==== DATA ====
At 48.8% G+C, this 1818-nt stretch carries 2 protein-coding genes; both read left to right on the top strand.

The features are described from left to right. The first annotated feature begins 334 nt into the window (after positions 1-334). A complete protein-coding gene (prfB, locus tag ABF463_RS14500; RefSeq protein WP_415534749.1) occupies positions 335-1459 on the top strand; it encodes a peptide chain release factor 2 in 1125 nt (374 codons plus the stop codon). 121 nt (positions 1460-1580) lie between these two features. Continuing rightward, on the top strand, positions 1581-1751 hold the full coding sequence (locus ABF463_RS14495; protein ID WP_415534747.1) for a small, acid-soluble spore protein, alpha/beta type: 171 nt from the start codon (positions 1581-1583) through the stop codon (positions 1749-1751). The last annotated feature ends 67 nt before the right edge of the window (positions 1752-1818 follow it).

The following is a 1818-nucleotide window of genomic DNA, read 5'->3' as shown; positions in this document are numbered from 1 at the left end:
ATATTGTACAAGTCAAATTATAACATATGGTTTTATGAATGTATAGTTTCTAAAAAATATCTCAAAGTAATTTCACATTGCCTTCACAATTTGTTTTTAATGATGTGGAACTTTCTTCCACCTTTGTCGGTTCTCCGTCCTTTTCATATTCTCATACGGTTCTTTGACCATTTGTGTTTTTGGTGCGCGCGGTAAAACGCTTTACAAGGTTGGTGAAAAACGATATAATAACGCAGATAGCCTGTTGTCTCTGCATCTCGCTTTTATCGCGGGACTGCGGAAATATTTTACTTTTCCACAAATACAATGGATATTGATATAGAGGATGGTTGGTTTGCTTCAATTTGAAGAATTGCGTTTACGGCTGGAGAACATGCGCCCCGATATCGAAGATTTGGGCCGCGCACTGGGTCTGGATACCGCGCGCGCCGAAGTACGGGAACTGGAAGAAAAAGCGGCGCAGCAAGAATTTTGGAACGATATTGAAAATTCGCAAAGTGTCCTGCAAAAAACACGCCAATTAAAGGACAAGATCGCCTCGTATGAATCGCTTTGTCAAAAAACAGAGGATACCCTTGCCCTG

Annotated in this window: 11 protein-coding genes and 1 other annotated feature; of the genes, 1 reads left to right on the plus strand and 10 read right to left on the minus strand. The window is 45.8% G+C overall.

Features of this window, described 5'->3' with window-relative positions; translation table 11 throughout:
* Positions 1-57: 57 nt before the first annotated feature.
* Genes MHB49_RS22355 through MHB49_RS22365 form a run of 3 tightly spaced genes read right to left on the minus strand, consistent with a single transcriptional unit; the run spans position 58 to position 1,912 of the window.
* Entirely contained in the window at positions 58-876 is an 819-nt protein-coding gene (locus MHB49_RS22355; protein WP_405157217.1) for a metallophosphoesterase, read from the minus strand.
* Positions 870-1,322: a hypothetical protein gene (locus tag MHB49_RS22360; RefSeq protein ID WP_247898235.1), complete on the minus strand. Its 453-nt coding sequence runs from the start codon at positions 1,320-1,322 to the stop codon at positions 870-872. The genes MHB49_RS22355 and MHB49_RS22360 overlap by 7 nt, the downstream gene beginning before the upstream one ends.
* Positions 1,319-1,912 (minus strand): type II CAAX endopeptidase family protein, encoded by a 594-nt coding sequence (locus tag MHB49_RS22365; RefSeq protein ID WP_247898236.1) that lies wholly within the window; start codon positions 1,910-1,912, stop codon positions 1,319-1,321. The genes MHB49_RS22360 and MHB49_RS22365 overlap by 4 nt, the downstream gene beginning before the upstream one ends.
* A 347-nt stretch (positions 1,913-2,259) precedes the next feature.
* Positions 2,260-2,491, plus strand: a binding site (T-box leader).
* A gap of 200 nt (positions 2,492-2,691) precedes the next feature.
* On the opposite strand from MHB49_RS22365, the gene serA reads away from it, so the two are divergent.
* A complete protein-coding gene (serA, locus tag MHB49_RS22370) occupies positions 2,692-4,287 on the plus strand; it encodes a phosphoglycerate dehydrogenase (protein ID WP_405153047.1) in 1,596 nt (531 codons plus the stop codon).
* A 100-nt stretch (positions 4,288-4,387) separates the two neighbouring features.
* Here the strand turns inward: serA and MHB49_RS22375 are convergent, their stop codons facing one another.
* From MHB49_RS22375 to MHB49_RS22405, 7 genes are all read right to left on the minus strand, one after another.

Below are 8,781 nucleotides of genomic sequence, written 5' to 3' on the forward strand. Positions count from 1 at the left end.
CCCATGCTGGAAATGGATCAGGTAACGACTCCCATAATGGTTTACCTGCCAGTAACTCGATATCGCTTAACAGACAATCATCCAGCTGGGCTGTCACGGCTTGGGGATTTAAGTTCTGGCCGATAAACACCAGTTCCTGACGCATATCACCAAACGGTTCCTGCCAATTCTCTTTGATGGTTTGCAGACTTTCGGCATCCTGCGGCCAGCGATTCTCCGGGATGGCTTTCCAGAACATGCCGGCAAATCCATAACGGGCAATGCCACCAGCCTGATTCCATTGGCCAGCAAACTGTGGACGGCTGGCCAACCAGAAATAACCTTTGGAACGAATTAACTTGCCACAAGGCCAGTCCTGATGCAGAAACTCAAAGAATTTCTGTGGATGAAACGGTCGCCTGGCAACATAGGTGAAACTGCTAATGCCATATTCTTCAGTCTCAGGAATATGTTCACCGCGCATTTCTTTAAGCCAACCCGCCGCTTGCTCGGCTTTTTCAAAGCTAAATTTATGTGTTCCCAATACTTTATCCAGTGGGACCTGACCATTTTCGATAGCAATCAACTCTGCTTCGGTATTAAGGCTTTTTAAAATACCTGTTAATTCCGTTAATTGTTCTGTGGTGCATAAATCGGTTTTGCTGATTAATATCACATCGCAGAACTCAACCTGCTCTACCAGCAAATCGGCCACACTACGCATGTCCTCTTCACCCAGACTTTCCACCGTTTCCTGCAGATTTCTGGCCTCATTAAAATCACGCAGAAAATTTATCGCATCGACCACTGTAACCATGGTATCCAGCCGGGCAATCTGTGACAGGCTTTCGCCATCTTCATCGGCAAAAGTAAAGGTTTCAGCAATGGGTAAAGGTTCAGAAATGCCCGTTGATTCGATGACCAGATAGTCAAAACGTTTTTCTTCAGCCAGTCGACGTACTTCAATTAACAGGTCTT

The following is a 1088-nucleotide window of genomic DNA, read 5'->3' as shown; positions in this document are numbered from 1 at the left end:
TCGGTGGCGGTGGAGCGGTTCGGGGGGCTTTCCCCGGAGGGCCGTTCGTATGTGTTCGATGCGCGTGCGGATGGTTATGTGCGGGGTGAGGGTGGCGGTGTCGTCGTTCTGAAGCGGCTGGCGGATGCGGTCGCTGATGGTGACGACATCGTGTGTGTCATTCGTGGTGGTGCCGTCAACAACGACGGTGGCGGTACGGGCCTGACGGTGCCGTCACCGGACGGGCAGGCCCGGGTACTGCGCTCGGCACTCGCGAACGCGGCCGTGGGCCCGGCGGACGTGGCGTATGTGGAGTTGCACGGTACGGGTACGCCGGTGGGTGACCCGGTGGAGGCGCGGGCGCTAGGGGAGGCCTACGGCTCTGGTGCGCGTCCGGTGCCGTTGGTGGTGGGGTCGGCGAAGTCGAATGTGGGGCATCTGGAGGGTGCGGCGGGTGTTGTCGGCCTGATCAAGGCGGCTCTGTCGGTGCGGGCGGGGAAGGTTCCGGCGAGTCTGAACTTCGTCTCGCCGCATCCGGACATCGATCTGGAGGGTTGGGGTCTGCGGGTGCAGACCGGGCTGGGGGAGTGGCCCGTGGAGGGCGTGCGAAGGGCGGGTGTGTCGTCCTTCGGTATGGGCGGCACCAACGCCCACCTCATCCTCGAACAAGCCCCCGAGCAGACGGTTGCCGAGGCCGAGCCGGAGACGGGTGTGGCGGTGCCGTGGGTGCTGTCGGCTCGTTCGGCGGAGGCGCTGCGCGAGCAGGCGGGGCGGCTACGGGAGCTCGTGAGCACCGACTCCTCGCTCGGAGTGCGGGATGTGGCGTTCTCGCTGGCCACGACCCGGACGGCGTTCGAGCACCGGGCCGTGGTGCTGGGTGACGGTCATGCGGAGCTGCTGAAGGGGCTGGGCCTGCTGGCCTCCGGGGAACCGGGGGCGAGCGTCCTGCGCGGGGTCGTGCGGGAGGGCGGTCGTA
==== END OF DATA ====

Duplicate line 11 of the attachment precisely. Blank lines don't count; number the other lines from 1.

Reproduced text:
* Positions 1,319-1,912 (minus strand): type II CAAX endopeptidase family protein, encoded by a 594-nt coding sequence (locus tag MHB49_RS22365; RefSeq protein ID WP_247898236.1) that lies wholly within the window; start codon positions 1,910-1,912, stop codon positions 1,319-1,321. The genes MHB49_RS22360 and MHB49_RS22365 overlap by 4 nt, the downstream gene beginning before the upstream one ends.